A Jim Falls man who had multiple videos of child pornography on his phone was sentenced Friday to serve two years in prison.
Lucas A. Lapham, 22, 13527 Highway S, pleaded no contest in December to child enticement in Chippewa County Court. Lapham was originally charged with eight counts of possessing child pornography. The criminal complaint states that Lapham’s phone had multiple short videos of young children engaged in sexual acts. The videos were discovered by a technician who was working on Lapham’s phone, which Lapham had turned in on a warranty claim.
Judge James Isaacson noted there were no victims in the courtroom.
“I wish they could be here; obviously they are not,” Isaacson said. “The videos, in some cases, (show) toddlers. This viewing history went on for two years. In reading the narrative of what those videos depict, was very difficult. It’s hard to read what is being done to those kids, and you apparently had some satisfaction of watching them.”
In addition to the prison sentence, Isaacson ordered four years of extended supervision.
Chippewa County District Attorney Wade Newell said Lapham’s assessment shows he had issues. A pre-sentence investigation recommends four years in prison along with three years of extended supervision. Lapham would receive treatment while confined, Newell said.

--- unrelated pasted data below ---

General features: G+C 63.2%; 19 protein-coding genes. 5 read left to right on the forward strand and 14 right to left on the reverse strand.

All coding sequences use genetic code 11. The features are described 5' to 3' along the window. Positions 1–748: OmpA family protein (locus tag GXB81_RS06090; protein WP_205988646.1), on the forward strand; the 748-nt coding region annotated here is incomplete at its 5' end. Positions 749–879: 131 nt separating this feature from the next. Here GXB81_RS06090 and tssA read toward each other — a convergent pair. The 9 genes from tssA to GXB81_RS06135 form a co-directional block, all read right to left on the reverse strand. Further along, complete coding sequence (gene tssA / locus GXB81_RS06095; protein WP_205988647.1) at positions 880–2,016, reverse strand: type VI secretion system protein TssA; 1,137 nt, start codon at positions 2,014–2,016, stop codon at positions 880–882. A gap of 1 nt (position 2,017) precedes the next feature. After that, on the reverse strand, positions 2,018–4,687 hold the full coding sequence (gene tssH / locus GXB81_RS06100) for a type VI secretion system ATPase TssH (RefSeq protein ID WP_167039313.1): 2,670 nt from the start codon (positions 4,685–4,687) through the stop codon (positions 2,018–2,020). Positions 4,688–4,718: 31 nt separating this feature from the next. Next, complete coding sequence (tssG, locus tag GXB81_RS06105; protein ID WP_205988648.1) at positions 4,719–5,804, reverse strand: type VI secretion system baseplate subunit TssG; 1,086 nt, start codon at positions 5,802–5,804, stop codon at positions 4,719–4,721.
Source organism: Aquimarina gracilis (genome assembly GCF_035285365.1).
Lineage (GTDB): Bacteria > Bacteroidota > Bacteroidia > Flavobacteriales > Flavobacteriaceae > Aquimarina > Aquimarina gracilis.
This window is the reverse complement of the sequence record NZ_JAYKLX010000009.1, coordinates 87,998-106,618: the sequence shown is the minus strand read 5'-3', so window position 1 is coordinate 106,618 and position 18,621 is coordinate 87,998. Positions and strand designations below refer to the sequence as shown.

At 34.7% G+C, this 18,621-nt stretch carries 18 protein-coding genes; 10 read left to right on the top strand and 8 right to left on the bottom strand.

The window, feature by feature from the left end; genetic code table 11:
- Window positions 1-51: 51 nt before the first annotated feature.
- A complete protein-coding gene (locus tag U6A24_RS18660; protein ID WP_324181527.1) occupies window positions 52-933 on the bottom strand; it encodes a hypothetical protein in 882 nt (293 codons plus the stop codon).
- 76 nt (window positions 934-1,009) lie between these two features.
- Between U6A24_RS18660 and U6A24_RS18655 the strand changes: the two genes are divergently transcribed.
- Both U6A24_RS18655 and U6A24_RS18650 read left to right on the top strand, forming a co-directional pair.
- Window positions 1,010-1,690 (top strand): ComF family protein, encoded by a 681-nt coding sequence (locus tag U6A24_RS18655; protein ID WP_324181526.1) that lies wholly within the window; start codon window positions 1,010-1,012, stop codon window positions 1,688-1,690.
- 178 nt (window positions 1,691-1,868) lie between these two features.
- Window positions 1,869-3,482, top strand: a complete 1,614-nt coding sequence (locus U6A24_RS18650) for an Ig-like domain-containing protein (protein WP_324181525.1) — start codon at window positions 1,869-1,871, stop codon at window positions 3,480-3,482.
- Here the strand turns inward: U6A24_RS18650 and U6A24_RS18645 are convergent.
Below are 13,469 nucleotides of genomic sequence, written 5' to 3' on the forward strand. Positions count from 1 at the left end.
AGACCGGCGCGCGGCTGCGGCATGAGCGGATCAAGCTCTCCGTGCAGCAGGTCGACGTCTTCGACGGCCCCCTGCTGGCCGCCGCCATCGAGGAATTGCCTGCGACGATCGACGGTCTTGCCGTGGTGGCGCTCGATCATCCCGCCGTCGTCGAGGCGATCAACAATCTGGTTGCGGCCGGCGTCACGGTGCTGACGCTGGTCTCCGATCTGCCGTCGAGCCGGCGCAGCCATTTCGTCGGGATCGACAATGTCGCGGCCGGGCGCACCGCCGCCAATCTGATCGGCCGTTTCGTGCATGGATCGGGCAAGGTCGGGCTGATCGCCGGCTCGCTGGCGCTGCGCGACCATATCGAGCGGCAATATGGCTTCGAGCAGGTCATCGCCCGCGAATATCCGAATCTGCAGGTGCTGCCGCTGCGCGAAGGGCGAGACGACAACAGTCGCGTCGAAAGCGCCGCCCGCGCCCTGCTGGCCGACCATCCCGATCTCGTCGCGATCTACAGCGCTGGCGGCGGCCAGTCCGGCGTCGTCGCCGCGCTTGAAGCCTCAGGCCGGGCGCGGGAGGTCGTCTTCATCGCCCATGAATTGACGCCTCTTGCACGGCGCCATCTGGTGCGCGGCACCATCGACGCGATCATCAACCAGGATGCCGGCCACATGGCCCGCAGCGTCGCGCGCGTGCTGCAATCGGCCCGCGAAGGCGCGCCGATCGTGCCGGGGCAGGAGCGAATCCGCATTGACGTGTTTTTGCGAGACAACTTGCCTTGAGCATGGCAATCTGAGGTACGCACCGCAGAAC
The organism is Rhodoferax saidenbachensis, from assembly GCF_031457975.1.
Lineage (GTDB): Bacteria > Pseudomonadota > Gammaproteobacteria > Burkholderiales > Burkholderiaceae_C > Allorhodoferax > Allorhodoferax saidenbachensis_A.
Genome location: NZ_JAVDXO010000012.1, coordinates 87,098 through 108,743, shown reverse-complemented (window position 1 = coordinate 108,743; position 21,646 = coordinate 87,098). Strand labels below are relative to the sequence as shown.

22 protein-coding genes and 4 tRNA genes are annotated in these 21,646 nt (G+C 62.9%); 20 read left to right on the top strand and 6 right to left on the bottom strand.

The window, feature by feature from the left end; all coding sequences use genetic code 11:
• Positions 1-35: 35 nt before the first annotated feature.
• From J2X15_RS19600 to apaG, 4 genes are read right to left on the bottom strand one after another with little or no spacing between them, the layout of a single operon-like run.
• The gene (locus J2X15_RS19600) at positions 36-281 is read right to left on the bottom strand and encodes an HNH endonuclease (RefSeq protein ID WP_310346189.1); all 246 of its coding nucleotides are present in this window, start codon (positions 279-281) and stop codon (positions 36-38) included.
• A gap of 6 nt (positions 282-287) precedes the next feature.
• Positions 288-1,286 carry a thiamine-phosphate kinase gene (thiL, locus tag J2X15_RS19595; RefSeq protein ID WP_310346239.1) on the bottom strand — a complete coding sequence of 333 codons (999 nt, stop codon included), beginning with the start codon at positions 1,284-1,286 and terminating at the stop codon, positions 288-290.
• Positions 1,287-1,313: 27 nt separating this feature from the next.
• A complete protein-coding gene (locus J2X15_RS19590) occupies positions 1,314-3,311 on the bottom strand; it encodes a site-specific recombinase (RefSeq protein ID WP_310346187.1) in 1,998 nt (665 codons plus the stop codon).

“This is a several-year process to take him from the offender he was to the safe community member we want him to be,” Newell said. “But I am not willing to risk the safety of the community in that two- to three-year period of time.”
Newell reiterated that these are “not victimless crimes,” saying that every time someone views those videos, the children in them are re-victimized.
However, defense attorney David Field asked for probation and a conditional jail sentence, noting that Lapham hasn’t violated his probation. Field questioned the PSI report, saying it doesn’t take into consideration that Lapham is seeking treatment.
“He’s been going for counseling for a significant amount of time,” Field said. “The PSI writer is discounting the counseling he’s been doing for the past year or so.”
Ashley Miller, an Eau Claire psychologist who has done 20 sessions with Lapham, testified that he has been “receptive to treatment.”
“He has shown progress in the sessions we’ve had,” Miller told Isaacson. “His risk for re-offense has decreased since he began treatment.”
However, Newell pointed out that Lapham has missed nearly a third of his scheduled appointments.
Lapham’s mother testified, saying that her son doesn’t go to places where juveniles congregate, and she doesn’t believe he is a danger to the community.